5 Fundamental Rules to Follow When Choosing a Rug, According to Our Pros

Time Several Hours

Budget $ $$$

Skill Level

WORDS BY Sara Watson

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Published on December 21, 2021

Rugs soften a space and can inject pattern, texture, and personality — but they can be one of the biggest design headaches out there for amateurs! That’s why we’ve enlisted expert Havenly lead designer Vivian Torres to answer your most common rug quandaries. Consider your questions (and your floor) covered.

What size rug do I need?

Here’s the designer secret: too small and your space will immediately feel off. “While the exact dimensions will vary depending on the measurements and scale of your room, a good rule of thumb is to go with the largest possible size that anchors all of the pieces within the furniture grouping,” Vivian explains. “For example, in a living room, the rug should accommodate at minimum the front legs of every piece of furniture in the conversation area.”

Breaking it down even further… Your rug should extend about 6 inches to one foot past each side of the sofa. As for bedroom rugs, it’s best to go big. “If you have a king size bed, opt for a rug that is at least 8×10, but ideally larger depending on the size of your room,” Vivian says.

entryway rug

Do I really need a rug pad?

In a word: Yes. “Rug pads protect the flooring underneath your rug, and they keep rugs firmly in place to prevent them from bunching up or shifting around on the floor,” Vivian says. “It’s a relatively minor cost to avoid a major annoyance and, at worst, what can become a hazard — especially in areas that receive a lot of foot traffic, like an entryway or hallway.”

Rug layered on carpet

I’ve got carpet. Can I put a rug on top of it?

Absolutely. In fact, says Vivian, you should use a rug wherever it makes sense from a design standpoint. “Not only does a rug layer in style to your space, it also helps extend the lifespan of carpet by shielding it from foot traffic, stains, and general wear and tear,” she says. That said, it’s imperative to use a non-slip rug pad underneath the rug, and use furniture to hold the rug in place. “The chance of a rug bunching up and creating a tripping hazard only increases when you layer it over carpet.”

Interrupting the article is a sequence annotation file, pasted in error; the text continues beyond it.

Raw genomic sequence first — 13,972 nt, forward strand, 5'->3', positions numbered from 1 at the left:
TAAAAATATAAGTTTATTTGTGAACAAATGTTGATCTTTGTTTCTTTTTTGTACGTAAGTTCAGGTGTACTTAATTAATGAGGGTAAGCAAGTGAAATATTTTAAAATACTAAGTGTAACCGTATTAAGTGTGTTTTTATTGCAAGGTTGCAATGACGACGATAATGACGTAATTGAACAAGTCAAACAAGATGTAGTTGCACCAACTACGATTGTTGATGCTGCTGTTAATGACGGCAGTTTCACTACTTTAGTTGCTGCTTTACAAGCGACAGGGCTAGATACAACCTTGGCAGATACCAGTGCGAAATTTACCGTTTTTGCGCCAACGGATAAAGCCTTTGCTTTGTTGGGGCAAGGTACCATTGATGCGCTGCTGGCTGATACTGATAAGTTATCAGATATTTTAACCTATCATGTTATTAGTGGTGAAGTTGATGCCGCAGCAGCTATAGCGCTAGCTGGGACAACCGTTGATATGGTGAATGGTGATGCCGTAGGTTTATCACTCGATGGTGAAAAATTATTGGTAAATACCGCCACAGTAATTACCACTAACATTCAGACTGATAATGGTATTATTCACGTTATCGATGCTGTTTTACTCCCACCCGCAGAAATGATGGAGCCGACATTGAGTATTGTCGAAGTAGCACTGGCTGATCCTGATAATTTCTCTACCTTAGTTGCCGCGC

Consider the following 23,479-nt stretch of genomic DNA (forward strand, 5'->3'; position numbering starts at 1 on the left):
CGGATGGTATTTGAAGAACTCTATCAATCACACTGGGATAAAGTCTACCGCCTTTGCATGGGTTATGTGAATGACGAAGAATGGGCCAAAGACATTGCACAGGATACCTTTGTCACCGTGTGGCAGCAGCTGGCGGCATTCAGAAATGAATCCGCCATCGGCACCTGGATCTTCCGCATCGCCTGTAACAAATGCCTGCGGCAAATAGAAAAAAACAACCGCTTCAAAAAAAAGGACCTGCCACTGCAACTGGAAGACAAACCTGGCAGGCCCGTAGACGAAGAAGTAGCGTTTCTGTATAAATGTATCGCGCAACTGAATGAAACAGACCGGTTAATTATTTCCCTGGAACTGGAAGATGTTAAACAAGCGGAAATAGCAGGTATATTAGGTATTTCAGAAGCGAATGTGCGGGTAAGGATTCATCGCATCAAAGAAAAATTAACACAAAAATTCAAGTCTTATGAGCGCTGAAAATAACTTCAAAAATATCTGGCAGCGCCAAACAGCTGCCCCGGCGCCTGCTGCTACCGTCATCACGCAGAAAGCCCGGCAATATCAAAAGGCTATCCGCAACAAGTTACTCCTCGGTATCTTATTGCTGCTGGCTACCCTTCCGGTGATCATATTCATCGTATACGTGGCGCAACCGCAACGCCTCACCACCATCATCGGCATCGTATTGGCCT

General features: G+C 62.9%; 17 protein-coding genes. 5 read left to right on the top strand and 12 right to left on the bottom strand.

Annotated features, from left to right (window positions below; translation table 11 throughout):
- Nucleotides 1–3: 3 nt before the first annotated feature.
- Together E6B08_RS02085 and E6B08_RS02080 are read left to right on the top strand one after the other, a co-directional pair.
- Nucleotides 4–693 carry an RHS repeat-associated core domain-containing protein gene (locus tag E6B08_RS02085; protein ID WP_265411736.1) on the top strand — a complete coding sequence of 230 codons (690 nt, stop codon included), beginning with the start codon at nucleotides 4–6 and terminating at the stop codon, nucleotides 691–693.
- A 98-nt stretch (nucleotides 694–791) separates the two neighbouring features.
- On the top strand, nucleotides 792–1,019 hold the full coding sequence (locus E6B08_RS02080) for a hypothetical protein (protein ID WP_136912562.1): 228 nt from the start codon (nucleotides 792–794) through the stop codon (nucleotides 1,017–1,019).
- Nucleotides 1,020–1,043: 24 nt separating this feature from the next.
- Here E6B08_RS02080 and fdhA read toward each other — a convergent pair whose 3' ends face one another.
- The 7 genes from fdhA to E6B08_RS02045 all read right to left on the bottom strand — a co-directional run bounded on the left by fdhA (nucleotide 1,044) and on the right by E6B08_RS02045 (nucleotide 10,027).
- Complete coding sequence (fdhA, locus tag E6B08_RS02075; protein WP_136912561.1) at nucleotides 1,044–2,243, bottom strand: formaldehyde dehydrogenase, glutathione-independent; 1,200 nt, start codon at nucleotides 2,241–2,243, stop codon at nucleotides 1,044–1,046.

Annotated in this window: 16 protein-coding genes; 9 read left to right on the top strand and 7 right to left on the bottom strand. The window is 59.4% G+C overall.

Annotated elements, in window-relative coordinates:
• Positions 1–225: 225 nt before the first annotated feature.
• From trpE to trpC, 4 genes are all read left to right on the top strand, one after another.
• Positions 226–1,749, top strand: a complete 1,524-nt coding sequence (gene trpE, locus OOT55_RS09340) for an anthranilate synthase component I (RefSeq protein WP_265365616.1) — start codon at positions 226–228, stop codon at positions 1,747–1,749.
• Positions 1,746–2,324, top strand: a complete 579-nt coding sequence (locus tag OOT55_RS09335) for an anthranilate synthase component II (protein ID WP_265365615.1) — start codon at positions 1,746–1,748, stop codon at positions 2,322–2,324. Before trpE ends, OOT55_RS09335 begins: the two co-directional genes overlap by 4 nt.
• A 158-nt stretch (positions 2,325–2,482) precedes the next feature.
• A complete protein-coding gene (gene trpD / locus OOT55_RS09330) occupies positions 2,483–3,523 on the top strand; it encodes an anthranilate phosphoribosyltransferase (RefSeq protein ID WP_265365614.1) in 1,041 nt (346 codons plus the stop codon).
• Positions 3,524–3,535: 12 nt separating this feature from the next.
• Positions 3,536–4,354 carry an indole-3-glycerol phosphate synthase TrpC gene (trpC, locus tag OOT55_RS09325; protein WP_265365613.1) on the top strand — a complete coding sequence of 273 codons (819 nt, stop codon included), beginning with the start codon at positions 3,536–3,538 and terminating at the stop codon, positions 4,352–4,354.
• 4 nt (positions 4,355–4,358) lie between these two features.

What’s the best material for a rug?

This is a tricky one. The answer depends on factors including your lifestyle, budget, and design style. But Vivian lays out a few ground rules (pun intended!). “Wool rugs are some of the most timeless and elegant. They’re typically very durable and high-quality, but also more costly,” she says. “Cotton and synthetic rugs made of manmade fibers like polypropylene are more affordable and generally a good option for high traffic areas and family spaces that is easy to clean. Finally, natural fiber rugs made of jute or sisal blend well with various design styles making them a great option, but note they are very coarse to the touch and wouldn’t work as well in a nursery, for example.”

How can I get the rug to lay flat?

A rug can quickly turn into a design headache when it refuses to settle down on the ground, but there are a few things you can do to help even things out. “In general, you want to expose the back of the rug to some warmth or heat — either via direct sunlight, a radiator or possibly the temperature of the room — to soften it up,” Vivian says. You can also try placing heavy objects on the rug to help flatten the material, or if it’s very wrinkly you can try steaming the back of the rug.

traditional rug

Find the right rug — and the right room— for your unique sense of style with our design quiz.

Words by Sara Watson